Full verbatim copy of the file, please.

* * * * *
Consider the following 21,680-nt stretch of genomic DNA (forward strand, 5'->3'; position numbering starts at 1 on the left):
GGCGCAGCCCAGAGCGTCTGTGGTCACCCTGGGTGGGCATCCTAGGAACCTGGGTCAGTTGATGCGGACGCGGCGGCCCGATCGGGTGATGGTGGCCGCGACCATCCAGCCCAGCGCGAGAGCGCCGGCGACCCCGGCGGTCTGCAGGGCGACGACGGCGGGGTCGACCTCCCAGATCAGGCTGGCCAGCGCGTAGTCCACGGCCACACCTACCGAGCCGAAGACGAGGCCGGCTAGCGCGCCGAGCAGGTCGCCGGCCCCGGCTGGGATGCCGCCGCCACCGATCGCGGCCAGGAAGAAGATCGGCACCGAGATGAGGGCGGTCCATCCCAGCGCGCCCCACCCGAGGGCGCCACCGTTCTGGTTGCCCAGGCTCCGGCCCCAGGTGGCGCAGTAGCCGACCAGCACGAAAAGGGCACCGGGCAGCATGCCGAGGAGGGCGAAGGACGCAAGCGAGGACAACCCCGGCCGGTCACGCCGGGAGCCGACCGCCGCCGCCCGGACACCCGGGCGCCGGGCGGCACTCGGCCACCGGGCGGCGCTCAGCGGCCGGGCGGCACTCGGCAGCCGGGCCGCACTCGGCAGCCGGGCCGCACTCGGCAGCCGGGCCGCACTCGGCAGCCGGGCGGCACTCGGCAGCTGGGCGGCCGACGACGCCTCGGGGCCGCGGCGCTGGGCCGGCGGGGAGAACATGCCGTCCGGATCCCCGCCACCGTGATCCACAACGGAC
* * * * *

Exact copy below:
Consider the following 21,680-nt stretch of genomic DNA (forward strand, 5'->3'; position numbering starts at 1 on the left):
GGCGCAGCCCAGAGCGTCTGTGGTCACCCTGGGTGGGCATCCTAGGAACCTGGGTCAGTTGATGCGGACGCGGCGGCCCGATCGGGTGATGGTGGCCGCGACCATCCAGCCCAGCGCGAGAGCGCCGGCGACCCCGGCGGTCTGCAGGGCGACGACGGCGGGGTCGACCTCCCAGATCAGGCTGGCCAGCGCGTAGTCCACGGCCACACCTACCGAGCCGAAGACGAGGCCGGCTAGCGCGCCGAGCAGGTCGCCGGCCCCGGCTGGGATGCCGCCGCCACCGATCGCGGCCAGGAAGAAGATCGGCACCGAGATGAGGGCGGTCCATCCCAGCGCGCCCCACCCGAGGGCGCCACCGTTCTGGTTGCCCAGGCTCCGGCCCCAGGTGGCGCAGTAGCCGACCAGCACGAAAAGGGCACCGGGCAGCATGCCGAGGAGGGCGAAGGACGCAAGCGAGGACAACCCCGGCCGGTCACGCCGGGAGCCGACCGCCGCCGCCCGGACACCCGGGCGCCGGGCGGCACTCGGCCACCGGGCGGCGCTCAGCGGCCGGGCGGCACTCGGCAGCCGGGCCGCACTCGGCAGCCGGGCCGCACTCGGCAGCCGGGCCGCACTCGGCAGCCGGGCGGCACTCGGCAGCTGGGCGGCCGACGACGCCTCGGGGCCGCGGCGCTGGGCCGGCGGGGAGAACATGCCGTCCGGATCCCCGCCACCGTGATCCACAACGGAC